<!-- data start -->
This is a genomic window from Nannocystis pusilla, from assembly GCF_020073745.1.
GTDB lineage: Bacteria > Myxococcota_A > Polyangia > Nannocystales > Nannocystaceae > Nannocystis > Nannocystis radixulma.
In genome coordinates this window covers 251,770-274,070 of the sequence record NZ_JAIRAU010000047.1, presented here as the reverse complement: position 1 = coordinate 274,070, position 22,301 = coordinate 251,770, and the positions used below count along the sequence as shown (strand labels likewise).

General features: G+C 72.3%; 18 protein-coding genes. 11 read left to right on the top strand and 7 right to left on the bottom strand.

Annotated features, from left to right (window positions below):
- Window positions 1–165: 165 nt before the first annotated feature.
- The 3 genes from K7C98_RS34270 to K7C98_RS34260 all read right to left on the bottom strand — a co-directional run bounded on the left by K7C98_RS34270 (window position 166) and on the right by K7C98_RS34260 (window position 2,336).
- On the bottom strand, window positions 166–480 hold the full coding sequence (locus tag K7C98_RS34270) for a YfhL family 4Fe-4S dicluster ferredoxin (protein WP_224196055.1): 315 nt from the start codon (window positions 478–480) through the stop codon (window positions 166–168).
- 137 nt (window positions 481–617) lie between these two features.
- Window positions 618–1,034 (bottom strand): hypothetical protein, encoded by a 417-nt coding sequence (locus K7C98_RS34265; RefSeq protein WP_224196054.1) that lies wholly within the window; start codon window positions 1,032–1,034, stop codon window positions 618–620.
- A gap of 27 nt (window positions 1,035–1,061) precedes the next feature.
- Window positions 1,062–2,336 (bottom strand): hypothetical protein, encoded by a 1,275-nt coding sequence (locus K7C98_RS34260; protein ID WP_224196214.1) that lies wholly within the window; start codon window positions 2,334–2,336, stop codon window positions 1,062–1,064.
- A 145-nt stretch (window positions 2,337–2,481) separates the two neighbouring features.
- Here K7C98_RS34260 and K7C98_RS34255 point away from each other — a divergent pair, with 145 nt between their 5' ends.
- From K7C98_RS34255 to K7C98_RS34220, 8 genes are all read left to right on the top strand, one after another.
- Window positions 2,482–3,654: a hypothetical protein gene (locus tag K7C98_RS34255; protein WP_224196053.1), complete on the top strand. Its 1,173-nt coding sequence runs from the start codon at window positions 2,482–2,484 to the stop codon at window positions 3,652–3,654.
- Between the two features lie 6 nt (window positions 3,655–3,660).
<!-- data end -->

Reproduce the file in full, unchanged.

This is a genomic window from Nannocystis pusilla, from assembly GCF_020073745.1.
GTDB lineage: Bacteria > Myxococcota_A > Polyangia > Nannocystales > Nannocystaceae > Nannocystis > Nannocystis radixulma.
In genome coordinates this window covers 251,770-274,070 of the sequence record NZ_JAIRAU010000047.1, presented here as the reverse complement: position 1 = coordinate 274,070, position 22,301 = coordinate 251,770, and the positions used below count along the sequence as shown (strand labels likewise).

General features: G+C 72.3%; 18 protein-coding genes. 11 read left to right on the top strand and 7 right to left on the bottom strand.

Annotated features, from left to right (window positions below):
- Window positions 1–165: 165 nt before the first annotated feature.
- The 3 genes from K7C98_RS34270 to K7C98_RS34260 all read right to left on the bottom strand — a co-directional run bounded on the left by K7C98_RS34270 (window position 166) and on the right by K7C98_RS34260 (window position 2,336).
- On the bottom strand, window positions 166–480 hold the full coding sequence (locus tag K7C98_RS34270) for a YfhL family 4Fe-4S dicluster ferredoxin (protein WP_224196055.1): 315 nt from the start codon (window positions 478–480) through the stop codon (window positions 166–168).
- 137 nt (window positions 481–617) lie between these two features.
- Window positions 618–1,034 (bottom strand): hypothetical protein, encoded by a 417-nt coding sequence (locus K7C98_RS34265; RefSeq protein WP_224196054.1) that lies wholly within the window; start codon window positions 1,032–1,034, stop codon window positions 618–620.
- A gap of 27 nt (window positions 1,035–1,061) precedes the next feature.
- Window positions 1,062–2,336 (bottom strand): hypothetical protein, encoded by a 1,275-nt coding sequence (locus K7C98_RS34260; protein ID WP_224196214.1) that lies wholly within the window; start codon window positions 2,334–2,336, stop codon window positions 1,062–1,064.
- A 145-nt stretch (window positions 2,337–2,481) separates the two neighbouring features.
- Here K7C98_RS34260 and K7C98_RS34255 point away from each other — a divergent pair, with 145 nt between their 5' ends.
- From K7C98_RS34255 to K7C98_RS34220, 8 genes are all read left to right on the top strand, one after another.
- Window positions 2,482–3,654: a hypothetical protein gene (locus tag K7C98_RS34255; protein WP_224196053.1), complete on the top strand. Its 1,173-nt coding sequence runs from the start codon at window positions 2,482–2,484 to the stop codon at window positions 3,652–3,654.
- Between the two features lie 6 nt (window positions 3,655–3,660).